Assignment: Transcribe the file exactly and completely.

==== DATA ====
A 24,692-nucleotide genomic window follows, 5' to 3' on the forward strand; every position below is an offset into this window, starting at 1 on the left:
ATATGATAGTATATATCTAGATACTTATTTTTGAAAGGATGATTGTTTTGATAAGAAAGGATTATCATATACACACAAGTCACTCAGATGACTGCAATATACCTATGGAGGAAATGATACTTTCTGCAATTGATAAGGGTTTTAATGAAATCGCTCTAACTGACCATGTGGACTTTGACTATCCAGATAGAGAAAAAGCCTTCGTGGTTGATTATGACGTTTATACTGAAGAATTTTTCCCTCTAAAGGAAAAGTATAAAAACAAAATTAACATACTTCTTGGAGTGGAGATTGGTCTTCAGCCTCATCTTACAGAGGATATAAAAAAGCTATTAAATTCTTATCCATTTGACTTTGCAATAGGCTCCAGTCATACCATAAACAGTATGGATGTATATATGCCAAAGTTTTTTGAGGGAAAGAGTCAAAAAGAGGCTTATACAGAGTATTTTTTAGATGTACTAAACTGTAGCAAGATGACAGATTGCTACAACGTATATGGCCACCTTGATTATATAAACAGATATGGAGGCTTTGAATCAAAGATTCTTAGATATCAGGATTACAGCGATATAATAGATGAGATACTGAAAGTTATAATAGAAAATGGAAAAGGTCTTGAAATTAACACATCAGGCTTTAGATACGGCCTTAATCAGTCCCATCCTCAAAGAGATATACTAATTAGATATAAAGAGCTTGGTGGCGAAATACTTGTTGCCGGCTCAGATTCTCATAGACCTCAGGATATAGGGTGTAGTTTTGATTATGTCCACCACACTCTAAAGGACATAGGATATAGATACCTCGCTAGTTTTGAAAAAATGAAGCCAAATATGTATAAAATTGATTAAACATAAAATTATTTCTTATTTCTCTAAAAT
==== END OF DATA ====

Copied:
A 24,692-nucleotide genomic window follows, 5' to 3' on the forward strand; every position below is an offset into this window, starting at 1 on the left:
ATATGATAGTATATATCTAGATACTTATTTTTGAAAGGATGATTGTTTTGATAAGAAAGGATTATCATATACACACAAGTCACTCAGATGACTGCAATATACCTATGGAGGAAATGATACTTTCTGCAATTGATAAGGGTTTTAATGAAATCGCTCTAACTGACCATGTGGACTTTGACTATCCAGATAGAGAAAAAGCCTTCGTGGTTGATTATGACGTTTATACTGAAGAATTTTTCCCTCTAAAGGAAAAGTATAAAAACAAAATTAACATACTTCTTGGAGTGGAGATTGGTCTTCAGCCTCATCTTACAGAGGATATAAAAAAGCTATTAAATTCTTATCCATTTGACTTTGCAATAGGCTCCAGTCATACCATAAACAGTATGGATGTATATATGCCAAAGTTTTTTGAGGGAAAGAGTCAAAAAGAGGCTTATACAGAGTATTTTTTAGATGTACTAAACTGTAGCAAGATGACAGATTGCTACAACGTATATGGCCACCTTGATTATATAAACAGATATGGAGGCTTTGAATCAAAGATTCTTAGATATCAGGATTACAGCGATATAATAGATGAGATACTGAAAGTTATAATAGAAAATGGAAAAGGTCTTGAAATTAACACATCAGGCTTTAGATACGGCCTTAATCAGTCCCATCCTCAAAGAGATATACTAATTAGATATAAAGAGCTTGGTGGCGAAATACTTGTTGCCGGCTCAGATTCTCATAGACCTCAGGATATAGGGTGTAGTTTTGATTATGTCCACCACACTCTAAAGGACATAGGATATAGATACCTCGCTAGTTTTGAAAAAATGAAGCCAAATATGTATAAAATTGATTAAACATAAAATTATTTCTTATTTCTCTAAAAT